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history of lever harp?

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  • #102888
    Sylvia
    Participant

    I tried to find this

    #102889
    Tacye
    Participant

    They sort of came both before and after pedal harps – there were of course many sorts of harp before pedals were invented, including hook harps, which had hand operated sharpening mechanism on the neck and developed into pedal harps.

    #102890
    carl-swanson
    Participant

    I’ll call Sam Milligan and see if he can put a post up about this. But I think if you are referring to the advent of lever harps in the 20th century(as I think you are) I think the earliest version was on Clark Irish harps, which were made in Syracuse New York in the 1920’s. Where Clark got the idea I don’t know.

    The earliest modern lever harp was produced by Lyon & Healy starting in the 1950’s when Sam Pratt was head of the harp division. He was also responsible for the style 30, or Princess Louise, which originally had a square back on it. Anyway, Sam Pratt named the Lyon & Healy lever harp the Troubadour, and then, since there was absolutely no music available specifically for it, asked Sam Milligan to produce a book of tunes for it. That book was Fun From the First.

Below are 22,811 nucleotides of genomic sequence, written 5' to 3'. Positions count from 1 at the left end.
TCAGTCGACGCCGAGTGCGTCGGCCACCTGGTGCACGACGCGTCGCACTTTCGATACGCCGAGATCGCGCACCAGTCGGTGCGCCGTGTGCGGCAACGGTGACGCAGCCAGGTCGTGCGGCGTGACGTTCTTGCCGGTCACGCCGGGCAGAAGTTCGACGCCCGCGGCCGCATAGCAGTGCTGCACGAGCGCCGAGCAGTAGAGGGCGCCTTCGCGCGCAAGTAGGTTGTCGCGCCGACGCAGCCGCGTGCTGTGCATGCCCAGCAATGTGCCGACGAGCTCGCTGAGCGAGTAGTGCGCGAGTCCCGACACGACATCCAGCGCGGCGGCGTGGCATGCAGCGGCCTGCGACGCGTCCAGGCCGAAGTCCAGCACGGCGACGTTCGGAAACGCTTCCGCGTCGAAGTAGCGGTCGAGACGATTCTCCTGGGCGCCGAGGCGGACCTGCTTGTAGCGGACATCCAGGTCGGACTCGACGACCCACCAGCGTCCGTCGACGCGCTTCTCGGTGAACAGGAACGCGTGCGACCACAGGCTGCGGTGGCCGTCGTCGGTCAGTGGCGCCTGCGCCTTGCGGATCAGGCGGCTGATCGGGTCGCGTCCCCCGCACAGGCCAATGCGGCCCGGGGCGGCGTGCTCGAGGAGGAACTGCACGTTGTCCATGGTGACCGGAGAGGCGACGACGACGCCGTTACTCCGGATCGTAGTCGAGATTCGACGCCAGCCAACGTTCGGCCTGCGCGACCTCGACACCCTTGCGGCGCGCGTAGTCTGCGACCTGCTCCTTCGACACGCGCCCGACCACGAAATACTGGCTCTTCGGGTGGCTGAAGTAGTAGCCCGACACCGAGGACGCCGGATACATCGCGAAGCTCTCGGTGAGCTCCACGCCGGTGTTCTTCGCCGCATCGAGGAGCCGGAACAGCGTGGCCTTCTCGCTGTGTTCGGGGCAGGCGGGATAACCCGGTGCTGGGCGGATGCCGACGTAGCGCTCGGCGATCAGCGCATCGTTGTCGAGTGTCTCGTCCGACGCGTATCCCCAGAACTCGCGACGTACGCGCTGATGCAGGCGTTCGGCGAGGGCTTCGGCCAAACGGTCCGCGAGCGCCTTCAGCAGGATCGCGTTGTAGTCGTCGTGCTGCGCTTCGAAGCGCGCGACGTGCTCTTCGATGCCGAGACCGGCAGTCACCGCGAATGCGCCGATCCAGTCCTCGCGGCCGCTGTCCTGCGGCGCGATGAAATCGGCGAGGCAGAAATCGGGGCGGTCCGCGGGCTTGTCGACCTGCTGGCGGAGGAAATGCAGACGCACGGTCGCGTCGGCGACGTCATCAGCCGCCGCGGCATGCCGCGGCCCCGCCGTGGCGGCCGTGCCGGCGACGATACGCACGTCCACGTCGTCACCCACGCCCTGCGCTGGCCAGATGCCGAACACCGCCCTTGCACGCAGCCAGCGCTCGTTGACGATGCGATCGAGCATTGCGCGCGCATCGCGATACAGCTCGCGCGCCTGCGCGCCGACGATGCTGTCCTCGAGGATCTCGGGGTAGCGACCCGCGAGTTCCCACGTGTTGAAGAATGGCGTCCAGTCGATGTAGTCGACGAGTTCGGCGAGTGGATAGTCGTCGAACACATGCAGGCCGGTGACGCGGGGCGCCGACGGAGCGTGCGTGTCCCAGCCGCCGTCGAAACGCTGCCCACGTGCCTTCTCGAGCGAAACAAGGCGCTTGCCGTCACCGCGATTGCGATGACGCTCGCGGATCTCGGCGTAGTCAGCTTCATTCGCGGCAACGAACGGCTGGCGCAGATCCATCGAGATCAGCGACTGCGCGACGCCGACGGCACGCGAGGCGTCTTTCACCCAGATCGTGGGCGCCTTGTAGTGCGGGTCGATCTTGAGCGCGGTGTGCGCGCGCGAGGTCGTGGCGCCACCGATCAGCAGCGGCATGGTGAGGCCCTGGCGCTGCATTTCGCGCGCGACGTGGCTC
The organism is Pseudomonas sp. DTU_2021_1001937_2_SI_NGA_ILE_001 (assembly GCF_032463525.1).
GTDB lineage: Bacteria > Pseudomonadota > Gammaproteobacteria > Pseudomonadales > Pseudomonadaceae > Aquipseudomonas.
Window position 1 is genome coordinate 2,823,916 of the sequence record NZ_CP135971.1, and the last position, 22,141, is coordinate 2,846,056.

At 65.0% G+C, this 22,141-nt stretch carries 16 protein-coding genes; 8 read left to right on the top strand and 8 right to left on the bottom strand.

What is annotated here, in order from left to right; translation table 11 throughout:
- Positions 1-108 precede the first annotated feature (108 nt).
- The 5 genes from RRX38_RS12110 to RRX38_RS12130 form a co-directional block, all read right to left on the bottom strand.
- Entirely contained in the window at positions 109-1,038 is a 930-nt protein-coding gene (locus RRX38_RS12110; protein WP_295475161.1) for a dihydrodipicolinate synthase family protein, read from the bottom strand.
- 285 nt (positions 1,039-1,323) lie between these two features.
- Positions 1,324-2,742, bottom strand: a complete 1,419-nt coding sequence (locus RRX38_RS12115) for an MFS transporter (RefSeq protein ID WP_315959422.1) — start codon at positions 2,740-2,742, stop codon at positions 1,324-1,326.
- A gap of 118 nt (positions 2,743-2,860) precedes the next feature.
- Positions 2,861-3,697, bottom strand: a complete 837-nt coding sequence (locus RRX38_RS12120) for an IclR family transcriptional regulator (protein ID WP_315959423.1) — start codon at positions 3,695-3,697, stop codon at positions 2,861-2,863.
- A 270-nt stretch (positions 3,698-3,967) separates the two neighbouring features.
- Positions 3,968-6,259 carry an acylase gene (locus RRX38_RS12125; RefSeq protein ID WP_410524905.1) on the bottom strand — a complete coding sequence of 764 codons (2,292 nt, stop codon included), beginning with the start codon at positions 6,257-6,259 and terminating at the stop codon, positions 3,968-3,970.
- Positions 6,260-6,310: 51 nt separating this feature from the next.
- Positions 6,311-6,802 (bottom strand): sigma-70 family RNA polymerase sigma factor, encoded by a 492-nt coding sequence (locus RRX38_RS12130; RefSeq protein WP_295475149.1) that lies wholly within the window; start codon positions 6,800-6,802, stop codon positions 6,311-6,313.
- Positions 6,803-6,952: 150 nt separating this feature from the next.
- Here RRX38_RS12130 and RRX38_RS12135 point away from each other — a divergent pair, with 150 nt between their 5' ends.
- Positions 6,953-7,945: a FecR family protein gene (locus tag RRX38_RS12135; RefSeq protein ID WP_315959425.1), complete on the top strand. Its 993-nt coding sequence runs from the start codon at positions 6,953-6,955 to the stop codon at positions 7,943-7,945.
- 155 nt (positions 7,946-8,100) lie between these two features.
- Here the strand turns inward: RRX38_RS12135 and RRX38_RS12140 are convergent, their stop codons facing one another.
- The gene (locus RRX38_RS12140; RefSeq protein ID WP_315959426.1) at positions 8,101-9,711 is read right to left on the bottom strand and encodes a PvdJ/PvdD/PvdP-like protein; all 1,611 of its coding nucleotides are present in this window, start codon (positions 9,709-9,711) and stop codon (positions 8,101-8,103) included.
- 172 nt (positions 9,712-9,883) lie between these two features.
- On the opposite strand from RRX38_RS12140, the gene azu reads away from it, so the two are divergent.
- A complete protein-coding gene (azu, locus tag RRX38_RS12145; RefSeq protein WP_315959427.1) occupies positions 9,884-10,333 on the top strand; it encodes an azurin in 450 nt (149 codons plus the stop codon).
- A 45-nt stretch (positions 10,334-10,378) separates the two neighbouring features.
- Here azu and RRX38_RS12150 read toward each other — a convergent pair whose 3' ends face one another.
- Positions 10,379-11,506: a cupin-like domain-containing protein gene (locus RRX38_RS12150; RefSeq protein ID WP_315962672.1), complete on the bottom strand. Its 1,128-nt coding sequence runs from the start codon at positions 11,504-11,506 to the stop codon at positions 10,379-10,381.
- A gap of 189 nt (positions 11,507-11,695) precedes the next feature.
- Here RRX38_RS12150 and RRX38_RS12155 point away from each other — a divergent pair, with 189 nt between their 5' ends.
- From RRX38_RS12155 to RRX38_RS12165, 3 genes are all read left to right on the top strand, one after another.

#102891
    Tacye
    Participant

    Hmm, the view from Europe is rather different.

    #102892
    carl-swanson
    Participant

    Tacye- I don’t understand your post. Could you explain it? Are you saying that all the harps you mentioned function the same way, and without levers?

    #102893
    Tacye
    Participant

    It depends on exactly how you define a ‘lever’.

    #102894
    carl-swanson
    Participant

    Yes of course I’d consider that a lever harp. I suspect that there may have been a lot of such lever harps made in the 19th Century, but that they took a back seat to the pedal harp as it became more available. There may have even been a gap when no lever harps were being built before they started up again in the 20th century.

    #102895
    Tacye
    Participant

    I don’t think there was a gap – Morley stopped building pedal harps during WW1 to concentrate on small harps and repairs and I have found references to similar small harps at the very end of the 19th C.

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